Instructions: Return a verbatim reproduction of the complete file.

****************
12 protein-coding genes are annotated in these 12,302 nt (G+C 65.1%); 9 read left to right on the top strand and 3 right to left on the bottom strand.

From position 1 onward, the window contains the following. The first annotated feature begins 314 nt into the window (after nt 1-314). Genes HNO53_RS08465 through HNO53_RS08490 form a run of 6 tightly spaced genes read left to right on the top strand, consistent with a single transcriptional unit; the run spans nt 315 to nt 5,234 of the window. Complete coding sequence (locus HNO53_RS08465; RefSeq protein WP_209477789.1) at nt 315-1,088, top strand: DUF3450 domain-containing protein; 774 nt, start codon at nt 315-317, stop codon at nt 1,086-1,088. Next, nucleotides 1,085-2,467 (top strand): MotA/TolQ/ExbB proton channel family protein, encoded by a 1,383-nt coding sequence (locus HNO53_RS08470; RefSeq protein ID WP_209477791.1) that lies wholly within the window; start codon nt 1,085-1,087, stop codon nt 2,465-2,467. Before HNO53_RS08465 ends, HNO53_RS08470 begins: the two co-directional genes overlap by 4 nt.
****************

12 protein-coding genes are annotated in these 12,302 nt (G+C 65.1%); 9 read left to right on the top strand and 3 right to left on the bottom strand.

From position 1 onward, the window contains the following. The first annotated feature begins 314 nt into the window (after nt 1-314). Genes HNO53_RS08465 through HNO53_RS08490 form a run of 6 tightly spaced genes read left to right on the top strand, consistent with a single transcriptional unit; the run spans nt 315 to nt 5,234 of the window. Complete coding sequence (locus HNO53_RS08465; RefSeq protein WP_209477789.1) at nt 315-1,088, top strand: DUF3450 domain-containing protein; 774 nt, start codon at nt 315-317, stop codon at nt 1,086-1,088. Next, nucleotides 1,085-2,467 (top strand): MotA/TolQ/ExbB proton channel family protein, encoded by a 1,383-nt coding sequence (locus HNO53_RS08470; RefSeq protein ID WP_209477791.1) that lies wholly within the window; start codon nt 1,085-1,087, stop codon nt 2,465-2,467. Before HNO53_RS08465 ends, HNO53_RS08470 begins: the two co-directional genes overlap by 4 nt.